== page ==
To solve the shortcomings of traditional PLIF, the technique has been modified in this study. Unilateral PLIF was performed by inserting a single cage filled with an autogenously morselised bone via the symptomatic side and unilateral pedicle screw fixation. The technique has several clear advantages over traditional two-cage PLIF supplemented with bilateral pedicle screws. First, one cage can be placed from the symptomatic side to avoid excessive retraction of the nerve root and dural sac of the asymptomatic side, which decreases the risks of epidural fibrosis and injury to neural structures related to retraction. Following the point mentioned above, in our technique, we only performed a partial laminectomy and facetectomy on the symptomatic side rather than a total laminectomy and bilateral facetectomy. The spinous process, supraspinous and interspinous ligaments, and the contralateral vertebral plate and facet joints are preserved in the procedure, which is very significant for maintaining stability of the lumbar spine [10, 11]. The destruction of the above structures always causes postoperative complications, such as cage migration and iatrogenic instability. Another important point is that the contralateral paraspinal muscle can be kept intact, decreasing blood loss, trauma and operative time. According to the report, excessive intraoperative paraspinal muscle exposure can also lead to denervation and atrophy, which results in a failed back syndrome. Finally, our procedure decreases medical cost by reducing the requirements for cages, transpedicle screws and transfusions.
The biomechanical tests on a calf lumber specimen after PLIF were conducted. The tests showed that the stability of the specimens with unilateral PLIF by inserting a single cage and unilateral pedicle screw fixation was weaker, but there were no significant differences than intact specimens. This finding suggests that this technology can provide adequate initial stability. Many studies have reported that one cage is enough in PLIF or TLIF. Oxland and Lund  also advised that single cage PLIF provides high stability in flexion; the supplementary use of pedicle screws improved stabilisation in all directions, and two-cage PLIF might increase the risk of damage to the bilateral nerve roots. Fogel  and Chang  reportedly suggested good results with unilateral cages and showed that patients with a unilateral cage had equal fusion and clinical success compared to those with bilateral cages. Zhao  noted that PLIF using a single threaded cage with a supplementary transpedicular screw and rod enables sufficient decompression and solid interbody fusion.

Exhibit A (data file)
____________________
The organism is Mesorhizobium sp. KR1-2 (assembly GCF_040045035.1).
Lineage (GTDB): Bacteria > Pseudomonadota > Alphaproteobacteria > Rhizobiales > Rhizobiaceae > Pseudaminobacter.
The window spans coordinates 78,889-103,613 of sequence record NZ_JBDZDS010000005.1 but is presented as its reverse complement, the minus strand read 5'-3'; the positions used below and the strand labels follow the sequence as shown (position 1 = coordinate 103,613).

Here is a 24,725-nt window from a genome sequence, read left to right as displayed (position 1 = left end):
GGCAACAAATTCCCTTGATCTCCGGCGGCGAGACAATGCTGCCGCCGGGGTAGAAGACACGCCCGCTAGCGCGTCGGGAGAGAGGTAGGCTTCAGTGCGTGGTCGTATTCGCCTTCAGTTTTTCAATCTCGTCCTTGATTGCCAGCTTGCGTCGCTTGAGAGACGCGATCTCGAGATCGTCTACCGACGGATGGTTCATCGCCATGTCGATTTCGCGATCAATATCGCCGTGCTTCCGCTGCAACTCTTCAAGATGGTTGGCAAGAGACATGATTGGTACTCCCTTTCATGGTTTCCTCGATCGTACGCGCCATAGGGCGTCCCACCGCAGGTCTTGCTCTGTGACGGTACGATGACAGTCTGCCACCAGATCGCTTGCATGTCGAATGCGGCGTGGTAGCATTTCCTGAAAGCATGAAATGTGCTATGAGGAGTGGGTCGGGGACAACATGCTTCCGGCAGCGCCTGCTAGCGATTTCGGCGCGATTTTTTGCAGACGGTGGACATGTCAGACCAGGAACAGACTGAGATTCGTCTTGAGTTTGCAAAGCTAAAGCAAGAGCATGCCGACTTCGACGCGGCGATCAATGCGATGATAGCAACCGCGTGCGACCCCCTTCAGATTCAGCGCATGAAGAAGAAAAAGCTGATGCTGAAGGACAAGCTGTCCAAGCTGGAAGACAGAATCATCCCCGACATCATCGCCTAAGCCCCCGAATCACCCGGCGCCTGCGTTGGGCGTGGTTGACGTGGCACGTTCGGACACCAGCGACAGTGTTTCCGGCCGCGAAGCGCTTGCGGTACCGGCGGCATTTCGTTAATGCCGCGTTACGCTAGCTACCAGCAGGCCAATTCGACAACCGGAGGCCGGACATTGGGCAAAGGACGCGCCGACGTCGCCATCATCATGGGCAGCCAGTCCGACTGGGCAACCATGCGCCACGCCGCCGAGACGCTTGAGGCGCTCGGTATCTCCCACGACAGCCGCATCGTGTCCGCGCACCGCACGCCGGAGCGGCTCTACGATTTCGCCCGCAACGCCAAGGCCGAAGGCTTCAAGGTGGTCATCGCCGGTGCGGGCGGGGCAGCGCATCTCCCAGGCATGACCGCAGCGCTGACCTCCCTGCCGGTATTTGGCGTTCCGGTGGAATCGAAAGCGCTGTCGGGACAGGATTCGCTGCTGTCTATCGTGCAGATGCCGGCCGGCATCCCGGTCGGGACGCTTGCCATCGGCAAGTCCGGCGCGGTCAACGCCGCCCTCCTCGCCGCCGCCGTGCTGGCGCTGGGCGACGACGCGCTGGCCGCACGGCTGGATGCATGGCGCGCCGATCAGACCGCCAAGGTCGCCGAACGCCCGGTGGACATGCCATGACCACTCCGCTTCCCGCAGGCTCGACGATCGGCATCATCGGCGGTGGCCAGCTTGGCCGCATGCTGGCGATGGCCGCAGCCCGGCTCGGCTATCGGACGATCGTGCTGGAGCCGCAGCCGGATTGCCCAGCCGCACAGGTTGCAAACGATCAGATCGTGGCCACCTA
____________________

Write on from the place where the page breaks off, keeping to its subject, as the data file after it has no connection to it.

In our cases, satisfying clinical results and solid fusion union were both achieved. There were no complications, such as infection or neurological deterioration. No broken screw, screw loosening, significant cage migration or subsidence was observed in any of the cases.
All of our patients are ethnic Chinese who were lighter in weight and whose vertebral bodies were relatively smaller in size than those of Caucasians. The study does not provide sufficient evidence of whether this technique can provide adequate initial stability in Caucasian patients whose vertebrae are relatively bigger. During the interval, our patients only had unilateral radiculopathy caused by foraminal stenosis or degenerative disc disease. The patients with conditions requiring bilateral nerve root decompression and cage insertion, such as bilateral radiculopathy or spondylolisthesis and those with spinal osteoporosis, should choose traditional standard PLIF, and the unilateral PLIF techniques may not apply. Eventually, obese patients were not chosen for this surgery because of the expected risk that unilateral pedicle screws may not provide sufficient initial stability and hence lead to failure of the internal fixation.
Unilateral PLIF with a single cage via a unilateral approach with supplementary unilateral transpedicular screws enables sufficient decompression and solid interbody fusion while maintaining intact posterior elements. This technique is ideal for the patients with severe symptomatic axial LBP with radiculopathy from disc herniation or stenosis. However, identifying applicable patients is crucial for the success of the surgery.
We would like to show our gratitude to our colleagues Dong Shiki, Xu Yiliang and Yang Xing who provided insight and expertise that greatly assisted the research.